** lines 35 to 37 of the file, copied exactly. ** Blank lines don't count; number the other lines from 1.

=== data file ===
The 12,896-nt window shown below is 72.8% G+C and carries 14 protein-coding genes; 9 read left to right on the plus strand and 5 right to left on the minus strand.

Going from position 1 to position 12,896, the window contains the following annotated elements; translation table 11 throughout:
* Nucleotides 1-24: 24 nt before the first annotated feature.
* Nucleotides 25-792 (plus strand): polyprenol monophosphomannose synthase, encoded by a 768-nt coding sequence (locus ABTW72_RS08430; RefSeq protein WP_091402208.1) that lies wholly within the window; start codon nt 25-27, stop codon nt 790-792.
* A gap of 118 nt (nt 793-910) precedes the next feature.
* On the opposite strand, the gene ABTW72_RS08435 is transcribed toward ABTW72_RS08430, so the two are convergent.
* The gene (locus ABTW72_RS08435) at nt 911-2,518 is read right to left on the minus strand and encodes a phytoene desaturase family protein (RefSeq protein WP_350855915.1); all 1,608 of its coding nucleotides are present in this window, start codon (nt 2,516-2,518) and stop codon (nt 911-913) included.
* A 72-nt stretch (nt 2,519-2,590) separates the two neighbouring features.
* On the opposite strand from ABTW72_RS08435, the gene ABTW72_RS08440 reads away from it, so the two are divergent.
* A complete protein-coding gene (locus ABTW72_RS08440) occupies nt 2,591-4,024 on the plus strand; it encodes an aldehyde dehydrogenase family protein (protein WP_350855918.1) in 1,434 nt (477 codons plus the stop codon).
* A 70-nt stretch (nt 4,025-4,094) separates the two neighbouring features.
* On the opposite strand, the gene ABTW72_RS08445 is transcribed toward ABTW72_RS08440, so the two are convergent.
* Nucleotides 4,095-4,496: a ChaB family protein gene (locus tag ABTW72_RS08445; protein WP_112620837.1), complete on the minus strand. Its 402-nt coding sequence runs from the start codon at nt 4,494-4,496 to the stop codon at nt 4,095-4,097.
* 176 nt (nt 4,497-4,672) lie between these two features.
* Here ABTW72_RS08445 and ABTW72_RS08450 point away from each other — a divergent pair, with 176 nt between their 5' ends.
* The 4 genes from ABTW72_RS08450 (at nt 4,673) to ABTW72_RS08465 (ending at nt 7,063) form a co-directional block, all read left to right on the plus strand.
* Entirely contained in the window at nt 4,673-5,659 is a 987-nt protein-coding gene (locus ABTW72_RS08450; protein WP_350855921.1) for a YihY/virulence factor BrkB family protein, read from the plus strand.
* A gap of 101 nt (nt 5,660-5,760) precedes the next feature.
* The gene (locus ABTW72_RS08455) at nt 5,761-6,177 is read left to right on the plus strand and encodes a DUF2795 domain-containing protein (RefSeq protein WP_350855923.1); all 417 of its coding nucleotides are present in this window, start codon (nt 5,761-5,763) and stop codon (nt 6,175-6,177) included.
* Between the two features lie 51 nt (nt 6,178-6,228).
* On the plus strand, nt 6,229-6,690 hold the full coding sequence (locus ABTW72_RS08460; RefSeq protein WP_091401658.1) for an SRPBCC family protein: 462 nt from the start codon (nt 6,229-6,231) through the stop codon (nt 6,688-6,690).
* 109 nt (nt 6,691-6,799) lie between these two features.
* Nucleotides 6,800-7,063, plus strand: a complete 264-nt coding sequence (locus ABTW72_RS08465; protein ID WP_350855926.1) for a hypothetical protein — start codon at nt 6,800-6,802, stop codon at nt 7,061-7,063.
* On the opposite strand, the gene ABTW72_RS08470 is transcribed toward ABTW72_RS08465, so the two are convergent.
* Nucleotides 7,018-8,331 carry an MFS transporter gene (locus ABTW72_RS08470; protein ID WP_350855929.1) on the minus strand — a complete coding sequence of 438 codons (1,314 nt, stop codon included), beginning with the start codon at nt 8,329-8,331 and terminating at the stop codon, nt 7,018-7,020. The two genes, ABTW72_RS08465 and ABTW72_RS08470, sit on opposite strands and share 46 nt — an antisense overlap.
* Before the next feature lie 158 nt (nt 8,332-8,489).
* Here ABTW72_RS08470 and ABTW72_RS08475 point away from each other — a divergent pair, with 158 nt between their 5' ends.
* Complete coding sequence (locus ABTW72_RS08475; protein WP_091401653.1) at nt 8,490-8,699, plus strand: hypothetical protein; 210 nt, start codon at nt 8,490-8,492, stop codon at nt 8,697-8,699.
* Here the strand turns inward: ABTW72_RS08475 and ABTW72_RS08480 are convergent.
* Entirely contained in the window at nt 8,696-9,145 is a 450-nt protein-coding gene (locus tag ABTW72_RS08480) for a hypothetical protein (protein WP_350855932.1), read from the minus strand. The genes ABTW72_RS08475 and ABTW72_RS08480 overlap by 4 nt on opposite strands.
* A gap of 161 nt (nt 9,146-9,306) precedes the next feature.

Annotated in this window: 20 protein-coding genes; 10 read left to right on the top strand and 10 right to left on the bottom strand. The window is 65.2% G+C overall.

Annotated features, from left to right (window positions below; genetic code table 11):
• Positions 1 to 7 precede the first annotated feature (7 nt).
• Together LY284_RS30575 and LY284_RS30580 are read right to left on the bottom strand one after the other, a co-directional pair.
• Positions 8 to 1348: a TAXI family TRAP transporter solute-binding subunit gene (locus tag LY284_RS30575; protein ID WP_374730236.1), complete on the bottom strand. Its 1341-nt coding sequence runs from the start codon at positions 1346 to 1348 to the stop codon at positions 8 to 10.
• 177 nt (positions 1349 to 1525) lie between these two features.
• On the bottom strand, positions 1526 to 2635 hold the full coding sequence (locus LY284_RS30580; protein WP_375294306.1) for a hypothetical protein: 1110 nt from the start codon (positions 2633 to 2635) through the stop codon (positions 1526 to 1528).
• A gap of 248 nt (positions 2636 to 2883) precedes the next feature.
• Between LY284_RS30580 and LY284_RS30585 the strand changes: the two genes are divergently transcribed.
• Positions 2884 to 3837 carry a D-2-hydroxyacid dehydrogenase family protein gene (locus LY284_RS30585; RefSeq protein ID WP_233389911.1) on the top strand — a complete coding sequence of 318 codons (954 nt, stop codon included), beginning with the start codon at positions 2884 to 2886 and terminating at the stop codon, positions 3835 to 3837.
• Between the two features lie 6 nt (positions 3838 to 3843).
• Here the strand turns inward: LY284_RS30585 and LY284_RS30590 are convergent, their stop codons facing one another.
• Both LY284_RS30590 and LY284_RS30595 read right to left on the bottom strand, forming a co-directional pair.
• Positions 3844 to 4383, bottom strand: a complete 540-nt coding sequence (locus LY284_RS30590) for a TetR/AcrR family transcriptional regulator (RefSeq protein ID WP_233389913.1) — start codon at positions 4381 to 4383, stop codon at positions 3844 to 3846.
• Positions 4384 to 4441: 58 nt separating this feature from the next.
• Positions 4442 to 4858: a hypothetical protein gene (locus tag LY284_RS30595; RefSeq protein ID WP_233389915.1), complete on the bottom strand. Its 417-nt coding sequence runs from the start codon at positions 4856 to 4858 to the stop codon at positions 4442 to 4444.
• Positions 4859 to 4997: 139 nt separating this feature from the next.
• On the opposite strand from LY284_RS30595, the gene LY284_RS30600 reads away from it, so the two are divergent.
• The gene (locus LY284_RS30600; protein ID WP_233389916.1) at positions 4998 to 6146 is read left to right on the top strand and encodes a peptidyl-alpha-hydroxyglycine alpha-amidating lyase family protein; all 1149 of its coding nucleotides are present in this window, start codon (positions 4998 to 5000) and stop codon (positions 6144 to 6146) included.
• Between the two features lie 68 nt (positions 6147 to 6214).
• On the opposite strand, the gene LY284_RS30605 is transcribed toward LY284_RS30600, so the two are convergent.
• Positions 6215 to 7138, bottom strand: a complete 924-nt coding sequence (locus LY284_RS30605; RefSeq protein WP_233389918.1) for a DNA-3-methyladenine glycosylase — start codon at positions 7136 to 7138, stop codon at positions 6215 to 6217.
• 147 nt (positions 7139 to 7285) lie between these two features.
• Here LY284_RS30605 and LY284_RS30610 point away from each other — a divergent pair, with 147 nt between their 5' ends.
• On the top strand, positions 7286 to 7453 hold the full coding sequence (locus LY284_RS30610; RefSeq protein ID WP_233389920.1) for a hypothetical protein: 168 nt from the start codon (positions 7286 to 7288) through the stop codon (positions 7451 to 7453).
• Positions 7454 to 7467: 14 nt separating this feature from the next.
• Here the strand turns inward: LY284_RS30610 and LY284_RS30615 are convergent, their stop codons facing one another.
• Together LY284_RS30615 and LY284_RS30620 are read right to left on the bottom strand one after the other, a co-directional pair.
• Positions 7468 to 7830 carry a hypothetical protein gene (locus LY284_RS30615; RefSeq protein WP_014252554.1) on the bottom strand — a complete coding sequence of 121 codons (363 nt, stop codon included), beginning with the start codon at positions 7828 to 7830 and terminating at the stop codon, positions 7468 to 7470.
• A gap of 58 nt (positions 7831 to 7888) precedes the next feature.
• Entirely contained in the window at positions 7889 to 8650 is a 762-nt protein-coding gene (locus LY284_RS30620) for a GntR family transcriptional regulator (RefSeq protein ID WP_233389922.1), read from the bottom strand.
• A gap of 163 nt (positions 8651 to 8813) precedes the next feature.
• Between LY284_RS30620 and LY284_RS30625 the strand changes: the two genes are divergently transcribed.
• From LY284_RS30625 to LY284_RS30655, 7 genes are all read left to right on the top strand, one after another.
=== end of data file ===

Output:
• Together LY284_RS30575 and LY284_RS30580 are read right to left on the bottom strand one after the other, a co-directional pair.
• Positions 8 to 1348: a TAXI family TRAP transporter solute-binding subunit gene (locus tag LY284_RS30575; protein ID WP_374730236.1), complete on the bottom strand. Its 1341-nt coding sequence runs from the start codon at positions 1346 to 1348 to the stop codon at positions 8 to 10.
• 177 nt (positions 1349 to 1525) lie between these two features.